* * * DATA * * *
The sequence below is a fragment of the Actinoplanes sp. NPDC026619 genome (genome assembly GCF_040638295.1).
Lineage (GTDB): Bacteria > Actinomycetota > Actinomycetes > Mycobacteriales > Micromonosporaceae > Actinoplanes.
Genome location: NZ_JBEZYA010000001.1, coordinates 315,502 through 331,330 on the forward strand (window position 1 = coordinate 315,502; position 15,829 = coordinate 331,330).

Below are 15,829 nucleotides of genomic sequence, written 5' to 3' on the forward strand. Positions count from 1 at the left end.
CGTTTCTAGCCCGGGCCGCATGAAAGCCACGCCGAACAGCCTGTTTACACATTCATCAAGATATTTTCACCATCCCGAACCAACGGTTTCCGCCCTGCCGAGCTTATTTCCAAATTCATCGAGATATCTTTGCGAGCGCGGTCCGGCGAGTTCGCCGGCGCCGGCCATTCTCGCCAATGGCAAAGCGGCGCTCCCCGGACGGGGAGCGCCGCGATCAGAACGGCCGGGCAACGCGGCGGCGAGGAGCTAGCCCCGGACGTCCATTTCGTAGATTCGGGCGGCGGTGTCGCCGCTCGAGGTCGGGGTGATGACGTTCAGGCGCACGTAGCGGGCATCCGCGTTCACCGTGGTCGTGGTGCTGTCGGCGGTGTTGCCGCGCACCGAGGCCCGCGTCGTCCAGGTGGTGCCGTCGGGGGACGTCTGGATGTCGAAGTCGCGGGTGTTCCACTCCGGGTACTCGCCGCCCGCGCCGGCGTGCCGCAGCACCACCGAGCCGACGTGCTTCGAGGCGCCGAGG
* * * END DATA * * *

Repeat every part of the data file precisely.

The sequence below is a fragment of the Actinoplanes sp. NPDC026619 genome (genome assembly GCF_040638295.1).
Lineage (GTDB): Bacteria > Actinomycetota > Actinomycetes > Mycobacteriales > Micromonosporaceae > Actinoplanes.
Genome location: NZ_JBEZYA010000001.1, coordinates 315,502 through 331,330 on the forward strand (window position 1 = coordinate 315,502; position 15,829 = coordinate 331,330).

Below are 15,829 nucleotides of genomic sequence, written 5' to 3' on the forward strand. Positions count from 1 at the left end.
CGTTTCTAGCCCGGGCCGCATGAAAGCCACGCCGAACAGCCTGTTTACACATTCATCAAGATATTTTCACCATCCCGAACCAACGGTTTCCGCCCTGCCGAGCTTATTTCCAAATTCATCGAGATATCTTTGCGAGCGCGGTCCGGCGAGTTCGCCGGCGCCGGCCATTCTCGCCAATGGCAAAGCGGCGCTCCCCGGACGGGGAGCGCCGCGATCAGAACGGCCGGGCAACGCGGCGGCGAGGAGCTAGCCCCGGACGTCCATTTCGTAGATTCGGGCGGCGGTGTCGCCGCTCGAGGTCGGGGTGATGACGTTCAGGCGCACGTAGCGGGCATCCGCGTTCACCGTGGTCGTGGTGCTGTCGGCGGTGTTGCCGCGCACCGAGGCCCGCGTCGTCCAGGTGGTGCCGTCGGGGGACGTCTGGATGTCGAAGTCGCGGGTGTTCCACTCCGGGTACTCGCCGCCCGCGCCGGCGTGCCGCAGCACCACCGAGCCGACGTGCTTCGAGGCGCCGAGG